• the sooner Abbott is elected the sooner he screws up and the Libs install Turnbull.
      A dicey proposition. The Libs are famously loyal while in government.

      • russellsmith55

        I wouldn’t vote for Abbott in the hope he’ll then get rolled by Turnbull later on.

        But on the same note, to get Abbott rolled all we probably need to do is start forcing the current liberal team to actually state their policies instead of just giving vague ideas and attacking the current government’s one. The MSM lets us down again.

      • Chris Uhlmann was going after Hockey on 7.30 on Tuesday night, to be fair – asked when we would get more than an “aroma of policy”

      • Waynes Black Swan

        The Libs don’t have to do anything so long as the Gillard government lurches from one disaster to the next giving the MSM plenty of daily headlines while taking the policy spotlight away from the. Suspect when the election is called, the MSM look to the Libs and their lack of policy will become apparent. Be interesting to see if Abbotts budget reply tonight has any substance.

      • I wouldn’t vote for Abbott in the hope he’ll then get rolled by Turnbull later on.

        Hell will freeze over before I vote for Abbott, but an Abbott government is inevitable. Lets just hope its short-lived.

        If Abbott is elected just as China implodes and the Great Aussie Housing Bubble bursts, I can’t think of anyone who be more deserving of such economic circumstances!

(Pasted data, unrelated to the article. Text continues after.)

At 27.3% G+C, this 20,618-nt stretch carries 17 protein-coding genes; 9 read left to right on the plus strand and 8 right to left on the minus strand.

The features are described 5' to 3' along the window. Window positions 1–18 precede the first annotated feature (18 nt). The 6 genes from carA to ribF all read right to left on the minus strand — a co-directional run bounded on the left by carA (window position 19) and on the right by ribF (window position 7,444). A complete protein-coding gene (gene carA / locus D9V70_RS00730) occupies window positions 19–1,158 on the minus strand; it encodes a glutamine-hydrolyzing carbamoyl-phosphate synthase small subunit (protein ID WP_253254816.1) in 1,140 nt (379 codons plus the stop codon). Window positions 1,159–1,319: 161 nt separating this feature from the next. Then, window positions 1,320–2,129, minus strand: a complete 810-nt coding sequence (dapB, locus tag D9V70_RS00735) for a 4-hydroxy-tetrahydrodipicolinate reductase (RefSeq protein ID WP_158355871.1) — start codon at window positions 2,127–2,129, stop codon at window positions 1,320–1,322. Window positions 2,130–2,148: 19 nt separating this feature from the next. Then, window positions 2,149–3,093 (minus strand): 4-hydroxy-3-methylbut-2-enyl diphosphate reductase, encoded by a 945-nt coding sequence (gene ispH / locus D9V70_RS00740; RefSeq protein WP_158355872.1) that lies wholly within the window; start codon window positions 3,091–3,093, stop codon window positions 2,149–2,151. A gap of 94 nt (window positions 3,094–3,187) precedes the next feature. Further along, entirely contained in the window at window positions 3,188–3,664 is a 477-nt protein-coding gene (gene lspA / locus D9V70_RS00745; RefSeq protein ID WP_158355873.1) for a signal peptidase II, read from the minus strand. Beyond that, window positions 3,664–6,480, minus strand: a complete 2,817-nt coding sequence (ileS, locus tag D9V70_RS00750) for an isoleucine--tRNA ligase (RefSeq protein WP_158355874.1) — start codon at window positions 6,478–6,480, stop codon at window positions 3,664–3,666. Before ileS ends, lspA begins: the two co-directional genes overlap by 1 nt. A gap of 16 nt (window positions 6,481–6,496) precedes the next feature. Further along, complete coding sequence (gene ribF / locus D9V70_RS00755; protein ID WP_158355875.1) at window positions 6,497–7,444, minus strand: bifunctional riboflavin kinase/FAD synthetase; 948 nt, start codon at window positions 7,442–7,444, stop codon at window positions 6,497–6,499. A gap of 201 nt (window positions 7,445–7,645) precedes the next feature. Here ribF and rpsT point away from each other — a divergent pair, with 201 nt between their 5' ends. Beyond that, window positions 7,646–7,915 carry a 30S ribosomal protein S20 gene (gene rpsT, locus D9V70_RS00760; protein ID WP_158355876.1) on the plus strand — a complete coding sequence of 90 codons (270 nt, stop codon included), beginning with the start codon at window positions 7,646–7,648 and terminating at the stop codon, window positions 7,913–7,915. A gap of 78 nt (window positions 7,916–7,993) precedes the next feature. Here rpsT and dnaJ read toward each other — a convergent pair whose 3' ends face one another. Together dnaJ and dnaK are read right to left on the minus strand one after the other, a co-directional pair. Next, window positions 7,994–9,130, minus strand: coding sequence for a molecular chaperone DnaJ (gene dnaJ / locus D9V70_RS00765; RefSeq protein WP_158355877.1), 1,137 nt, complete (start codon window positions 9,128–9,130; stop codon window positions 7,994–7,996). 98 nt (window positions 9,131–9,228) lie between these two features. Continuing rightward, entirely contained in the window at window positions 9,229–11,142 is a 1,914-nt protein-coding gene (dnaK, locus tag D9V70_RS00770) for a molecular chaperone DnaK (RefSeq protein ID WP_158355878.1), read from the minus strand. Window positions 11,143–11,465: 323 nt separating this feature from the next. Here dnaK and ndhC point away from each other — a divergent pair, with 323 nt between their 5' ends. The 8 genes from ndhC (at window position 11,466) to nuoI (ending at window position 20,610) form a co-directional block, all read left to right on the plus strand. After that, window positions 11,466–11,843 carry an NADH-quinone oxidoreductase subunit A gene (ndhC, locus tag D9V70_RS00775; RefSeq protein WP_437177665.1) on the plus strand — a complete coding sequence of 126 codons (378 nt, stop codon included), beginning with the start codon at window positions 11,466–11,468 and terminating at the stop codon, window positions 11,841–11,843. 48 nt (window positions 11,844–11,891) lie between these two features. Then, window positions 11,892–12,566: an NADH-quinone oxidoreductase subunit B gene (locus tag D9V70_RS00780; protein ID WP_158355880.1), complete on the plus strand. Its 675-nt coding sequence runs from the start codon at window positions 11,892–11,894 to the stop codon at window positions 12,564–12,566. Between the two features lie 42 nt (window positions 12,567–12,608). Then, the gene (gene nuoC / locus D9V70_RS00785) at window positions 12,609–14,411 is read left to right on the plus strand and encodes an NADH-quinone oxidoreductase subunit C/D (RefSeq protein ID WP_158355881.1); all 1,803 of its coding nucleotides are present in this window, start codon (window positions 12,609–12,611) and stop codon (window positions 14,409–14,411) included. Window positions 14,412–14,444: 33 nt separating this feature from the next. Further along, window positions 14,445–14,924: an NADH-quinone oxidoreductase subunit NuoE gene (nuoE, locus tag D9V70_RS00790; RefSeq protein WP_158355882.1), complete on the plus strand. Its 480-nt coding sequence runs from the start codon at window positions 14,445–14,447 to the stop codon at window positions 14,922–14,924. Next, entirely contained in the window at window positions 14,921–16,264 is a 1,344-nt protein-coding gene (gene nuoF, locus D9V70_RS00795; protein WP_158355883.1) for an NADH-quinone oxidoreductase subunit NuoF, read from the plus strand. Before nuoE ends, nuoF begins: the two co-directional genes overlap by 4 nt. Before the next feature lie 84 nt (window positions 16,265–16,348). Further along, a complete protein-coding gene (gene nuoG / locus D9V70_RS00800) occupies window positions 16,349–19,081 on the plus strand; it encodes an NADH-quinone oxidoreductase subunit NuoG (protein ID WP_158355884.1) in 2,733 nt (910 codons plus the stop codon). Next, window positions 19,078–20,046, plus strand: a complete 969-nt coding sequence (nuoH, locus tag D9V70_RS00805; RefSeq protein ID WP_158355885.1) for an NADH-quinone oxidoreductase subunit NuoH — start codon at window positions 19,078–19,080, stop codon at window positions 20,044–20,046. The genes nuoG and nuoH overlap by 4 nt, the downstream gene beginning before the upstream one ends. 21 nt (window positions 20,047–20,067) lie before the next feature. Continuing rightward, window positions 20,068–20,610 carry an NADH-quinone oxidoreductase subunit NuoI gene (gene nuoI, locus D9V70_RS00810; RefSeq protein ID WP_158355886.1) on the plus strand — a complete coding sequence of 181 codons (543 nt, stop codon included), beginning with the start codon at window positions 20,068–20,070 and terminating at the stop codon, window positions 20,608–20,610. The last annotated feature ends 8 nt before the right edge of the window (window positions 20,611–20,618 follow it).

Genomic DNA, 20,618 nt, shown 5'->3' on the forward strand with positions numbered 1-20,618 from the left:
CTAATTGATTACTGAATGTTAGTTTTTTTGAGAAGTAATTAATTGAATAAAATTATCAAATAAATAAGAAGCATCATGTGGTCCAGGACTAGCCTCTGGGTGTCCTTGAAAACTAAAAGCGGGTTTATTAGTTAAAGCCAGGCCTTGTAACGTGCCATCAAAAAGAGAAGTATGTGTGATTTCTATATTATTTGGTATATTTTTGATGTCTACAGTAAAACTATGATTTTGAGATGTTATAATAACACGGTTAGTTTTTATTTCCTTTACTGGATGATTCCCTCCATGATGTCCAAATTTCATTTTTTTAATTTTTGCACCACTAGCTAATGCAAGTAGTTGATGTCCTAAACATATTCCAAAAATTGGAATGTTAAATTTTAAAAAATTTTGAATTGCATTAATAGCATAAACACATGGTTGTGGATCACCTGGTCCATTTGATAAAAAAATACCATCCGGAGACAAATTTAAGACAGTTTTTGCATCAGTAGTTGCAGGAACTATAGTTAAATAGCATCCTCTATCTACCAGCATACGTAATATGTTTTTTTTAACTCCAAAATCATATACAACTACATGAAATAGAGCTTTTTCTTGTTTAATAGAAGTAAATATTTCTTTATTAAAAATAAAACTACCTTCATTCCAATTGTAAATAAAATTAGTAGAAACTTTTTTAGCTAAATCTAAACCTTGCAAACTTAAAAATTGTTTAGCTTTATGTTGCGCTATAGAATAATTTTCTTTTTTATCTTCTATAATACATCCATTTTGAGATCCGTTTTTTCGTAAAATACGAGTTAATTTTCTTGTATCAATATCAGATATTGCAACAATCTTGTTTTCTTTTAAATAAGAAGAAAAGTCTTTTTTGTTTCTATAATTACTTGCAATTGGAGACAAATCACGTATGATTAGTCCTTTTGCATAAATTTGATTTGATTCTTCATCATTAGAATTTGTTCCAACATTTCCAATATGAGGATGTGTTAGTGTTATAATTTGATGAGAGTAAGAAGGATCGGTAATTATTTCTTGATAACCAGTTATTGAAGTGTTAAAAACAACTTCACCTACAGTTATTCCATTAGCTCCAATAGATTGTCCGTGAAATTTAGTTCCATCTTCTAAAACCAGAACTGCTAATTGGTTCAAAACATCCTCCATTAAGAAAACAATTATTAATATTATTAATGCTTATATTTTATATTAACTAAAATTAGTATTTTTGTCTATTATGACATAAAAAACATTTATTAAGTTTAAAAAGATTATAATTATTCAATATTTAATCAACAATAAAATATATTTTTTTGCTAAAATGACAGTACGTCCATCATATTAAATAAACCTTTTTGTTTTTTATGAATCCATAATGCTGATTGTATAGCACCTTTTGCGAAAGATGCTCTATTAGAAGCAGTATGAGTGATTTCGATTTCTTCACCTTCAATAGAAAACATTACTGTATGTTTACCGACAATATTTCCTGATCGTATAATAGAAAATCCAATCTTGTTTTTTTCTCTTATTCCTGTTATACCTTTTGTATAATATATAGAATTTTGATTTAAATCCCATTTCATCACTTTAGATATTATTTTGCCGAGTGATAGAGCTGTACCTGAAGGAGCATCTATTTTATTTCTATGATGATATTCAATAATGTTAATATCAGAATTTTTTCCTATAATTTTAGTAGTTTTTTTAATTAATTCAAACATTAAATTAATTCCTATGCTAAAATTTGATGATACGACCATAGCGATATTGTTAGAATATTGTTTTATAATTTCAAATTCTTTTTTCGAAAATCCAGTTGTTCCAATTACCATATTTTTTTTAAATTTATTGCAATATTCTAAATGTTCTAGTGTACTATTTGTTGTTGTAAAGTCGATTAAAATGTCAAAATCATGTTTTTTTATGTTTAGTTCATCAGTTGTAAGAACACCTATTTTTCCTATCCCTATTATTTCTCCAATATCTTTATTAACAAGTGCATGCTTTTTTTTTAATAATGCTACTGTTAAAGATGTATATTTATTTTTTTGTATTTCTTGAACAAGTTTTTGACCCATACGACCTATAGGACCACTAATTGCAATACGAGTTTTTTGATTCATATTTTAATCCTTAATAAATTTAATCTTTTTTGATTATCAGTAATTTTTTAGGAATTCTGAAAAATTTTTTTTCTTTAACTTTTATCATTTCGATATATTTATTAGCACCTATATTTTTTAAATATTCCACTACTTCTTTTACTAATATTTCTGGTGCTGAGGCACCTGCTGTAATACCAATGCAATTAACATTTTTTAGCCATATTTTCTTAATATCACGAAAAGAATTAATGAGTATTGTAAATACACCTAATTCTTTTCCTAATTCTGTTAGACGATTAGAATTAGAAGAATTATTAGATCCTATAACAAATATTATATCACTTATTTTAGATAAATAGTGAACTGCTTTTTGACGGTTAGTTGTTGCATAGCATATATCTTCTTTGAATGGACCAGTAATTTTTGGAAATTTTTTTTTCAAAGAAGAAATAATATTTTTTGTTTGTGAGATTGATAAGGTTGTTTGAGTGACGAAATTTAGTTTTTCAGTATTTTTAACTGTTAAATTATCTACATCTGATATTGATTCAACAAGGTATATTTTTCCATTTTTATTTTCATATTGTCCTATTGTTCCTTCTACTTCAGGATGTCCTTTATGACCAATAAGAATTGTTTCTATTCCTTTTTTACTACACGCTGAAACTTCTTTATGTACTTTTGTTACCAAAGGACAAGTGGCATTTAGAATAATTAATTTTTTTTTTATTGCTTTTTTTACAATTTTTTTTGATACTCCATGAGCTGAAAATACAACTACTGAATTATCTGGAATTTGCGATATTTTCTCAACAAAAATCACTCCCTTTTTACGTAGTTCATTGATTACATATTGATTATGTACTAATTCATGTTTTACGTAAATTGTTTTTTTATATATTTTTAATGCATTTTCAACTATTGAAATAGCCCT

• Waynes Black Swan

        Australia will get the government they deserve with Abbott and Hockey. Sadly, there is no viable alternative. Turnbull will give me a reason to vote for the Libs and not an Independent.

    • The Gillard Government should be booted out for a range of reasons: ethical, moral and fiscal. That the boom continues to trickle through the economy is no thanks to this government.

      The Gillard Govt “failed the majority of Australians who live in the south-east”.

      Employment numbers in Vic would suggest otherwise!

      • Employment numbers in Vic would suggest otherwise!

        You might be the only person in Australia who believes them.

      • Well, 3d1k and the poster above who actually lives in the state and mentions a partner in a mid-size accounting firm who can’t fill positions and who’s clients are on the whole doing just fine.

  6. It is good news indeed, certainly confuses the messages we have from elsewhere. Interesting to see what the RBA will do with this and the discussion around it.

    Looking at unemployment in the US, it is certainly possible for unemployment to go lower while house prices continue to fall.

    http://data.bls.gov/timeseries/LNS14000000